Drummer Joe Lastie, a member of New Orleans musical Lastie family who perhaps remains most recognized for his years with the Preservation Hall Jazz Band, steps out as leader of his New Orleans Sound on Jazz Corner of the World. The first 10 cuts of the album represent chestnuts from the traditional jazz songbook played straight-up by guys who obviously love the music they’ve been performing for decades.
It opens with the toe-tapper “Back Home in Indiana,” featuring clarinetist Louis Ford, whose perfect execution and beautiful tone never fail to impress. No squeaking here, even when he goes up for the highest notes. Trombonist Jerome Jones is up next, backed by Richard Moten’s walking bass while Lastie keeps the song swinging. Trumpeter Kid Merv—who sings on several cuts—takes his turn, followed by pianist Rickie Monie, who freshens the tune with his more modern style.
The ensemble is at its happiest when working on uptempo numbers like “Ice Cream,” which kicks into the spirit with Lastie’s drums. He and Calvin Johnson do a rarely heard drum/vocal duet on the lively number. Johnson takes the reedman role, performing on soprano saxophone with Steve Walker coming in on trombone. “Come on, Uncle Joe, let’s swing out,” encourages Johnson. Some fine bass playing here too.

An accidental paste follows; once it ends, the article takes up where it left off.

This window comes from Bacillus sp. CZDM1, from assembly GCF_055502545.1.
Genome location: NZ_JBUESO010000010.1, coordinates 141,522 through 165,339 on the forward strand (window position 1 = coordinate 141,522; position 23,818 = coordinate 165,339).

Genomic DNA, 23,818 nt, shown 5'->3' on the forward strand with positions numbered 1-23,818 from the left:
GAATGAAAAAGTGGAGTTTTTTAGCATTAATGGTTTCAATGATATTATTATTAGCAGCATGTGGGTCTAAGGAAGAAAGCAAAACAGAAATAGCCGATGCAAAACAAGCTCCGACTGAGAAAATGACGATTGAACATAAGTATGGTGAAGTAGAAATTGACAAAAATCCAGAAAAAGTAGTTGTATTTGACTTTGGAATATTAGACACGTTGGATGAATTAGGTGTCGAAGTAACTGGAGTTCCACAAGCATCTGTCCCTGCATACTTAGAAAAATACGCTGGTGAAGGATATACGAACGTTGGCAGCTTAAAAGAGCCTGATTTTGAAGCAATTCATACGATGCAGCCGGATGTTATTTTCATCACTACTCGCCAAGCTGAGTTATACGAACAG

The last cut, “New Orleans in Me,” a tune penned by Lastie soon after Katrina, takes an entirely different stylistic route with mostly a different cast of characters. It’s got a street beat that’s a blend of brass band—complete with the sousaphones of Arian Macklin and Ben Jaffe, trumpeter Mark Braud, and saxophonists Clint Maedgen and Roger Lewis—and Mardi Gras Indians influences. At the center is the voice of Big Chief David Montana who, in song, tells the story of the hurricane’s repercussion with the ensemble completing the call and response. “You can take me out of New Orleans, but you can’t take New Orleans outta me…”